I was finally low enough to buy into the lie that we could pray it away. Bought in enough to bring children into a dangerous home. Bought in enough to eventually believe that my husband was awarded custody of God in the divorce. By this point, I dressed like I was Amish, minus the cap, with five feet of hair trailing behind me and falling into my food like fishing line. I knew better than to glance over at the car next to ours when we were paused at a red light. In case it was a man driving the vehicle next to us. In case it was a man who happened to glance back.
But there on Donahue Street, down the corner from the Murder House, before the babies, before the escape, right smack in the middle of believing and grieving and feeling responsible for what was happening to me but not the kind of responsible where I took control of anything or myself, more adventures awaited. The little Hispanic children we sometimes took to Sunday School came by one afternoon to ask us to pray for a cat. It had been mangled in the engine of the pickup truck belonging to one of the dads.
The children wanted to see something happen, anything, even a few solemn words spoken over the cat. We trudged over to their rental duplex, some of the kids skipping and running, my husband beaming self importance, my church friend summoning up her own best effort at faith. My church friend wanted to see something good come my way, some sign that I was still in the God zone. A giant magnifying glass of self consciousness beamed down onto my shoulders and I jeered at myself with each step.
The guy whose truck engine mangled the cat didn’t say a word to us but gestured to where the cat was yowling in a box. I don’t know why he hadn’t just quickly put it out of its misery, but there we were, praying for this animal in a million degree Texas heat in his garage and parading home with our sad box of pain. We prayed. The cat was not healed and it did not immediately die. My friend had to go home to her own cats and she was afraid that her cats would be unhappy with another cat companion once the Lord healed this cat – she was sure! she was certain! – so she begged me to keep it.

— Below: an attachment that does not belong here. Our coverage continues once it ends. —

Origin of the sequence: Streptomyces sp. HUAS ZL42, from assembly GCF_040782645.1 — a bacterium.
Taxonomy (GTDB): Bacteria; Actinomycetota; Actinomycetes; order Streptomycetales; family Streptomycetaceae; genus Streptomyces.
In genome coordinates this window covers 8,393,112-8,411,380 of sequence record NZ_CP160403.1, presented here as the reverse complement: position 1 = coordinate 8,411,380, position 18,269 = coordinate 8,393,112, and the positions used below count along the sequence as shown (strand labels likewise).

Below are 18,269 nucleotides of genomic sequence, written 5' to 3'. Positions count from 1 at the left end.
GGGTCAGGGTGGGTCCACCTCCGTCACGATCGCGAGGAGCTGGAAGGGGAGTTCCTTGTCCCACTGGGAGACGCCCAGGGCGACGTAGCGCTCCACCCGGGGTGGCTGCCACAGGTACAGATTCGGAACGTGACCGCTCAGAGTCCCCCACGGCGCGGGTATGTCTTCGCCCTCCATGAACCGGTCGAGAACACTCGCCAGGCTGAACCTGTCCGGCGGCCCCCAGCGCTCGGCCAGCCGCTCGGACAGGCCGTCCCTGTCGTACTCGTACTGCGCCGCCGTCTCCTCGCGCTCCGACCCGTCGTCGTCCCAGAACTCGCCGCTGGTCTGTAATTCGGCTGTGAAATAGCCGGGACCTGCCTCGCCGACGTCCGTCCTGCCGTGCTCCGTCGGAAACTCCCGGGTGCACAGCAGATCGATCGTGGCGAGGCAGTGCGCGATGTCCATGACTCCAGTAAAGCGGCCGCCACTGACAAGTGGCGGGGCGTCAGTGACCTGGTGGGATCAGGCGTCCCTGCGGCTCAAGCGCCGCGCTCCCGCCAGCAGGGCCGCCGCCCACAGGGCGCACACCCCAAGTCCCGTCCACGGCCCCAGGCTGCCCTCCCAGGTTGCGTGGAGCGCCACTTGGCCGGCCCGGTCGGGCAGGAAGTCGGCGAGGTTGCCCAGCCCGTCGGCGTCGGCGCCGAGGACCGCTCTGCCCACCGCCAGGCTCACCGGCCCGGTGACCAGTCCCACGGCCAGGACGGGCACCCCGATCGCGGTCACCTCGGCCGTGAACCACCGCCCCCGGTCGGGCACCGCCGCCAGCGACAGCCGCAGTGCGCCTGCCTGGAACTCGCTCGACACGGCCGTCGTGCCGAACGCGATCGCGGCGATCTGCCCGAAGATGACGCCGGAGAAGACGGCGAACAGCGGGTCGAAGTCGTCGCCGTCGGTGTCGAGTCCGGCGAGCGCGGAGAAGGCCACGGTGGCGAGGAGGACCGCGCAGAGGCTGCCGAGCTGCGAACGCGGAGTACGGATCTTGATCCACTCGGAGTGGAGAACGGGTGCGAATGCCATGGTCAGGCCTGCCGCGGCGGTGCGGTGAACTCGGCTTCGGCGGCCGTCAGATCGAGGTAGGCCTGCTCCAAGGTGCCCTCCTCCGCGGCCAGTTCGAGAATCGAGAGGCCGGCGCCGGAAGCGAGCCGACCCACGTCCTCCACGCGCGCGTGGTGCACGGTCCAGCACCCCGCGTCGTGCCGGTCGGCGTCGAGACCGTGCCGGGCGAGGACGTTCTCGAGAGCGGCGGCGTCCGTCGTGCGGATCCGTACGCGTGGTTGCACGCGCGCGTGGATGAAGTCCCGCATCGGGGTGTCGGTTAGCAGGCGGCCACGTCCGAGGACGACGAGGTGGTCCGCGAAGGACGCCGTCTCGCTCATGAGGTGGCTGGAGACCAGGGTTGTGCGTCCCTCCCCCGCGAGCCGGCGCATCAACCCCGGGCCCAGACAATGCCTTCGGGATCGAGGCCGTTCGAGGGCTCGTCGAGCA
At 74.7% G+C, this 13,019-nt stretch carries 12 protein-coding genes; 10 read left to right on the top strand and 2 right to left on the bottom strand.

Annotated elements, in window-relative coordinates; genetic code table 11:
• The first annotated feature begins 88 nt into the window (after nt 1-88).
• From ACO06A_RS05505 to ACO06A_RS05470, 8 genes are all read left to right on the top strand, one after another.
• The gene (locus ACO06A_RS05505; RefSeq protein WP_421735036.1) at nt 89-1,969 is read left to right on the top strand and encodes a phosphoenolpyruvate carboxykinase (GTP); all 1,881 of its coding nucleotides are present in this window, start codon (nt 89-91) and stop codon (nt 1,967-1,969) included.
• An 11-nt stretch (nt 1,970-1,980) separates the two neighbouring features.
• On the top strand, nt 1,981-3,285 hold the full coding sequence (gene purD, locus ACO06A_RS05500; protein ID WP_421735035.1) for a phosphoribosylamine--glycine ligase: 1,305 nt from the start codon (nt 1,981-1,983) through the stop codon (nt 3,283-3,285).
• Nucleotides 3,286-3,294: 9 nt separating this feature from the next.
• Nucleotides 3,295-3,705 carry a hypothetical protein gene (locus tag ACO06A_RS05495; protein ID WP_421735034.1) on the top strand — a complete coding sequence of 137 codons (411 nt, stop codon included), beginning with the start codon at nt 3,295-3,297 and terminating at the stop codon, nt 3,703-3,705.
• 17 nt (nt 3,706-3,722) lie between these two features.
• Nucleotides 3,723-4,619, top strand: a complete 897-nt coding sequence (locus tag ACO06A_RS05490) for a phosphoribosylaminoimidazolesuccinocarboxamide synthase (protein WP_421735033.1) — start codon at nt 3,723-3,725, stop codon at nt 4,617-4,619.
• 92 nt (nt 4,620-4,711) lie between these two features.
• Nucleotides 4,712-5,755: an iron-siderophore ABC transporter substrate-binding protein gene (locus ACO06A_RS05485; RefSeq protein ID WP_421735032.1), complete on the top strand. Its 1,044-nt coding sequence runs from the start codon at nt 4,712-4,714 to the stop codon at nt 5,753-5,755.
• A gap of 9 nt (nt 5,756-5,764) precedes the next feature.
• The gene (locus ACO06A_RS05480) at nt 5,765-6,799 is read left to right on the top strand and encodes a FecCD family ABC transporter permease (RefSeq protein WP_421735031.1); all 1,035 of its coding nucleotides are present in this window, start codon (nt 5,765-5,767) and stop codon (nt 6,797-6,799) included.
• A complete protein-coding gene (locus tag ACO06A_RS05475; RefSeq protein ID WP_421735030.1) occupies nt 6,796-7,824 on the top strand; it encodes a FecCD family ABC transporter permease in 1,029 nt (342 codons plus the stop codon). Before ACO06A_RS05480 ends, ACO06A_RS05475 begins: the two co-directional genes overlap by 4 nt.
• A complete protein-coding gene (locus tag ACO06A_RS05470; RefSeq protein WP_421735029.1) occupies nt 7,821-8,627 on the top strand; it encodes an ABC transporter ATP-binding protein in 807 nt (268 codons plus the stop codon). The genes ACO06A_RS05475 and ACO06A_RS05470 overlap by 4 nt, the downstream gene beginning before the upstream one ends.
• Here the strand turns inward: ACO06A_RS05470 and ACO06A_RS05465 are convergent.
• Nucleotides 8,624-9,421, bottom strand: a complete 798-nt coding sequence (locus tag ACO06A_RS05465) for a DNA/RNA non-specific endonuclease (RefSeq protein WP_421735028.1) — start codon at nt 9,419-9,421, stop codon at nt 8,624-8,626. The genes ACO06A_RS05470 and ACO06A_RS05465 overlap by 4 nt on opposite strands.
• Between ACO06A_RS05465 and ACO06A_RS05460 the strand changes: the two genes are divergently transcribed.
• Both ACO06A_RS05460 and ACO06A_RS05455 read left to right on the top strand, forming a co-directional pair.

“This is your miracle,” my friend told me, her eyes with that serious, slightly crossed look that seems so reasonable on an owl but signaled anything but reason on her face. And her glasses were slightly crooked and her long religious hair was frayed into a halo around her crazy face. “This is your miracle.” She shook my shoulders with a few shakes of earnestness and faith.
This is my miracle?! This?! And inside I laughed and laughed and laughed and inside I cried and cried and cried and I was furious and I was delighted by the irony and the idiocy and the purity of believing and I wanted to pinch my friend really, really hard. I prayed that the cat would die and soon it did. Years later, I would pray that my husband would also die, maybe suddenly and painlessly, shooting right on up to Heaven if Jesus wanted him there; hopefully his death would be the result of a construction or automobile accident where a modest settlement that I promised to pay tithes on might be involved. He did not die. I did not die, either, which is what I thought might also happen. My deliverance from this constricting place did not directly involve angels, to my knowledge; rather, my sister and I furtively packed – we’re taking ALL of the toys to Grandma’s! – and drove away while my husband worked out of town. For someone who always longed to be rescued, I kept having to claw myself out of the boxes I trapped myself in. And I became like a cat, like the drawing of a star, with five sharp points before you get anywhere near the soft middle, for quite some time.
There is danger with predicting what events constitute a miracle and what events do not – more specifically, what events are a blessing to one person but a punishment to another, especially since I can only see through the gun slits of my finite point of view. But I will say this – my husband had two accidents at work during our marriage. The first, he was electrocuted. He was an electrician and somehow took hold of a wire he did not expect to be live and was shocked until his teeth rattled and then he was flung to the ground. The metaphor, of course, cast me as the live wire. The second accident, he fell from a ladder onto another ladder onto his testicles. That was no metaphor. That was a straight up message from God: stop fucking with her or I will bludgeon your nuts.
I had a dream during this stretch of time where I walking around down a back road from that 7-11, somehow a country road, somehow a country road that held a flea market full of small and ornately carved boxes that I was interested in, when I looked up and saw a tornado splintering our house on Donahue to pieces and during that dream, I understood that someday, after some horrific event, I would be free. And this proved to be true. And we all, miraculously, survived.
It took a while to separate faith from the fist. That’s probably as much of a miracle as I could ever need, right there.